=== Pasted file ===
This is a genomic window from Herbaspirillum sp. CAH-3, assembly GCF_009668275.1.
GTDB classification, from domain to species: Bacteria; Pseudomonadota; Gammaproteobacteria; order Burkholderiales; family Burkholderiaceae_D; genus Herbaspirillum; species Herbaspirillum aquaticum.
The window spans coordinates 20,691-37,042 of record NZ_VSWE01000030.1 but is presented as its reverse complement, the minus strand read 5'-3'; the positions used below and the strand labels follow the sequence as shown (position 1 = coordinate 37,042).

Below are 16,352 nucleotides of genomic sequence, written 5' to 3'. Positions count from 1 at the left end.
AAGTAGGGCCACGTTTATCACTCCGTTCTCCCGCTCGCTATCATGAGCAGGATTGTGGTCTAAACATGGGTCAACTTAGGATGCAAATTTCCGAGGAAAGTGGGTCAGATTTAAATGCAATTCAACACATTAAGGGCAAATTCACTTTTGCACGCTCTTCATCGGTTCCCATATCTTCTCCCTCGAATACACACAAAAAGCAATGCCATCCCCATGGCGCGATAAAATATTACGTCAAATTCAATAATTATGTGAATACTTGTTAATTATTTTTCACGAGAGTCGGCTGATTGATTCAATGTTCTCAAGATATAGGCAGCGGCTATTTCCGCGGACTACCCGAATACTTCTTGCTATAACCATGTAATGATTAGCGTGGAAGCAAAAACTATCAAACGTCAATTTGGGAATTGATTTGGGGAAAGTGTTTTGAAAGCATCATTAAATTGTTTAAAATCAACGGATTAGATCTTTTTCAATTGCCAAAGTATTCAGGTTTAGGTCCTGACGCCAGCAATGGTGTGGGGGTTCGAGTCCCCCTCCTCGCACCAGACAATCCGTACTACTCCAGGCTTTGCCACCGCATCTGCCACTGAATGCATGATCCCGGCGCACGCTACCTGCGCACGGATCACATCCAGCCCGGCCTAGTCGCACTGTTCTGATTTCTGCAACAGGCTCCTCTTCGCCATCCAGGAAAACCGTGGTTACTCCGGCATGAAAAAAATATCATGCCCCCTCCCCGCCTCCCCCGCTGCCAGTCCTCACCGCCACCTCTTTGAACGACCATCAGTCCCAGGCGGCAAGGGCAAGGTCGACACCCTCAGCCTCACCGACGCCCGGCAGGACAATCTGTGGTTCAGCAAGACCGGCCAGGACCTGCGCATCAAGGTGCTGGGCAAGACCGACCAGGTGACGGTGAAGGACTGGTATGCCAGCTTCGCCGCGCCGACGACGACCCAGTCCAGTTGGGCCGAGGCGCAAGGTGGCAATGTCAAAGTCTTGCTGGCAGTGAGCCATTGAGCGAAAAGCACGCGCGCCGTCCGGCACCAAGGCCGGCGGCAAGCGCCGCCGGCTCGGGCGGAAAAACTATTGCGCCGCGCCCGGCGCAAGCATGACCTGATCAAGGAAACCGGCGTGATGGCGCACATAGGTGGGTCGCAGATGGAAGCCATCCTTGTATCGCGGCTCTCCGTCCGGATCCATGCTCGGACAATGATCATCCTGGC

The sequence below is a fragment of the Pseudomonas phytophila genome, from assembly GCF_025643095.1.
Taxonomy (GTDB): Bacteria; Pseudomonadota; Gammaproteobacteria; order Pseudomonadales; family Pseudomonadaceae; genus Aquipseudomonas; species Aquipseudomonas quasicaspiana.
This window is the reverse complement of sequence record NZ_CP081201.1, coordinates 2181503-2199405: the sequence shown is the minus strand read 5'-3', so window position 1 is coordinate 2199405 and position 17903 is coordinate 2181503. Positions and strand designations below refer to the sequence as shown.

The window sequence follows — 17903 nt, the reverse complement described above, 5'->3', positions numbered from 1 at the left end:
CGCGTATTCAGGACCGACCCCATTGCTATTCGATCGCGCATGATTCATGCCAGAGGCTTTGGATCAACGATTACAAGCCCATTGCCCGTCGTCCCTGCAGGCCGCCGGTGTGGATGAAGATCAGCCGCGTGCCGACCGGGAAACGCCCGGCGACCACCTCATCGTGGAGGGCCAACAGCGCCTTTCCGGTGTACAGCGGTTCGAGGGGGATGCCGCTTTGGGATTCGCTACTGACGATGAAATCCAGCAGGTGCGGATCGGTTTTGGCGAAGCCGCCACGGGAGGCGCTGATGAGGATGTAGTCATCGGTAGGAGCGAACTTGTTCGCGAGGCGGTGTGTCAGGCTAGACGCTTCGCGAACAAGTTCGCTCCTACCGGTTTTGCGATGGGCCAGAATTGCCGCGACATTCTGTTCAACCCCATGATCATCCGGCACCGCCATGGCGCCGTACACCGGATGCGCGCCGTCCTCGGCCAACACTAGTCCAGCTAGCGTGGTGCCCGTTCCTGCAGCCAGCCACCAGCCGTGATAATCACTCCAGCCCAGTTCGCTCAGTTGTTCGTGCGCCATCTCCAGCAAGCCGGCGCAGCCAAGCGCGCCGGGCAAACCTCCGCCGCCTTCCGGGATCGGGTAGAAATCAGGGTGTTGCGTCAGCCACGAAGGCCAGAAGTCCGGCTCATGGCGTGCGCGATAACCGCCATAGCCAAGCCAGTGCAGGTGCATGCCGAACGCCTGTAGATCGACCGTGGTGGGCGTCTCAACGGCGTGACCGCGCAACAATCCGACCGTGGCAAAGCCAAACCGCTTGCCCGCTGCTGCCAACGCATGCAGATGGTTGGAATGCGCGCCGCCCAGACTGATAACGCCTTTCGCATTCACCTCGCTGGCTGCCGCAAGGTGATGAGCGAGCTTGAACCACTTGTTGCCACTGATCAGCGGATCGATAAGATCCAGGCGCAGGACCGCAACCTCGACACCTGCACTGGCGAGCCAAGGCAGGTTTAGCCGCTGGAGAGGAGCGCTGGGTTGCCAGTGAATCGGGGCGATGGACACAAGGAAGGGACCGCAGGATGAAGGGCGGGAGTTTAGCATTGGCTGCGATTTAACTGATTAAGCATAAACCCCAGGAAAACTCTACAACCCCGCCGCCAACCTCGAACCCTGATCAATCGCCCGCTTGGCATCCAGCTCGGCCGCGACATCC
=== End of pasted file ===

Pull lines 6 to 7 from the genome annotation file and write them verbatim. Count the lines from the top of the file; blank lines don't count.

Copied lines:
The sequence below is a fragment of the Pseudomonas phytophila genome, from assembly GCF_025643095.1.
Taxonomy (GTDB): Bacteria; Pseudomonadota; Gammaproteobacteria; order Pseudomonadales; family Pseudomonadaceae; genus Aquipseudomonas; species Aquipseudomonas quasicaspiana.